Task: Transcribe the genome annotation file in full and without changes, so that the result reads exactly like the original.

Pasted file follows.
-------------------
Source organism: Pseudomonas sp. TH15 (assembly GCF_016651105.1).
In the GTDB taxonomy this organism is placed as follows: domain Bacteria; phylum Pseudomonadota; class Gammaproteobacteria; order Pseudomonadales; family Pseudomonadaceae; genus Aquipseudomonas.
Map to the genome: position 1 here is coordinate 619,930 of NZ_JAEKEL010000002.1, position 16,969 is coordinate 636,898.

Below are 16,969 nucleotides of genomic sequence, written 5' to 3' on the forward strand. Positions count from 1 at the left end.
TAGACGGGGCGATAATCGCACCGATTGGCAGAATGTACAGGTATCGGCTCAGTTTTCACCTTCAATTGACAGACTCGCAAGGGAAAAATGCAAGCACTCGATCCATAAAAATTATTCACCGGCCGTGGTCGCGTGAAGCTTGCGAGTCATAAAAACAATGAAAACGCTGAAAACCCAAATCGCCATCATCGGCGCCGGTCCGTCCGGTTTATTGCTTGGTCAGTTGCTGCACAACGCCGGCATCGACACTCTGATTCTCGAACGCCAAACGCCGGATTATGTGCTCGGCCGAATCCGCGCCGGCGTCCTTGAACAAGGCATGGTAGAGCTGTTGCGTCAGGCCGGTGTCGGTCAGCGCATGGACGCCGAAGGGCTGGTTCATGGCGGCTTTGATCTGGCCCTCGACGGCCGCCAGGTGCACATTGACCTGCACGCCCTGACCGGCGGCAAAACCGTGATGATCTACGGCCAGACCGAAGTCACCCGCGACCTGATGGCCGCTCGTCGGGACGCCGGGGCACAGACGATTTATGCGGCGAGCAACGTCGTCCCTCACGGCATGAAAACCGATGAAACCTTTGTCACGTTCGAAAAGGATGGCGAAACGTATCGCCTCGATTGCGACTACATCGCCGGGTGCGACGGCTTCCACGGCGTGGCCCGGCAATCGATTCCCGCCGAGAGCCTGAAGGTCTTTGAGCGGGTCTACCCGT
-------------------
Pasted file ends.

Source organism: Pseudomonas sp. TH15 (assembly GCF_016651105.1).
In the GTDB taxonomy this organism is placed as follows: domain Bacteria; phylum Pseudomonadota; class Gammaproteobacteria; order Pseudomonadales; family Pseudomonadaceae; genus Aquipseudomonas.
Map to the genome: position 1 here is coordinate 619,930 of NZ_JAEKEL010000002.1, position 16,969 is coordinate 636,898.

Below are 16,969 nucleotides of genomic sequence, written 5' to 3' on the forward strand. Positions count from 1 at the left end.
TAGACGGGGCGATAATCGCACCGATTGGCAGAATGTACAGGTATCGGCTCAGTTTTCACCTTCAATTGACAGACTCGCAAGGGAAAAATGCAAGCACTCGATCCATAAAAATTATTCACCGGCCGTGGTCGCGTGAAGCTTGCGAGTCATAAAAACAATGAAAACGCTGAAAACCCAAATCGCCATCATCGGCGCCGGTCCGTCCGGTTTATTGCTTGGTCAGTTGCTGCACAACGCCGGCATCGACACTCTGATTCTCGAACGCCAAACGCCGGATTATGTGCTCGGCCGAATCCGCGCCGGCGTCCTTGAACAAGGCATGGTAGAGCTGTTGCGTCAGGCCGGTGTCGGTCAGCGCATGGACGCCGAAGGGCTGGTTCATGGCGGCTTTGATCTGGCCCTCGACGGCCGCCAGGTGCACATTGACCTGCACGCCCTGACCGGCGGCAAAACCGTGATGATCTACGGCCAGACCGAAGTCACCCGCGACCTGATGGCCGCTCGTCGGGACGCCGGGGCACAGACGATTTATGCGGCGAGCAACGTCGTCCCTCACGGCATGAAAACCGATGAAACCTTTGTCACGTTCGAAAAGGATGGCGAAACGTATCGCCTCGATTGCGACTACATCGCCGGGTGCGACGGCTTCCACGGCGTGGCCCGGCAATCGATTCCCGCCGAGAGCCTGAAGGTCTTTGAGCGGGTCTACCCGT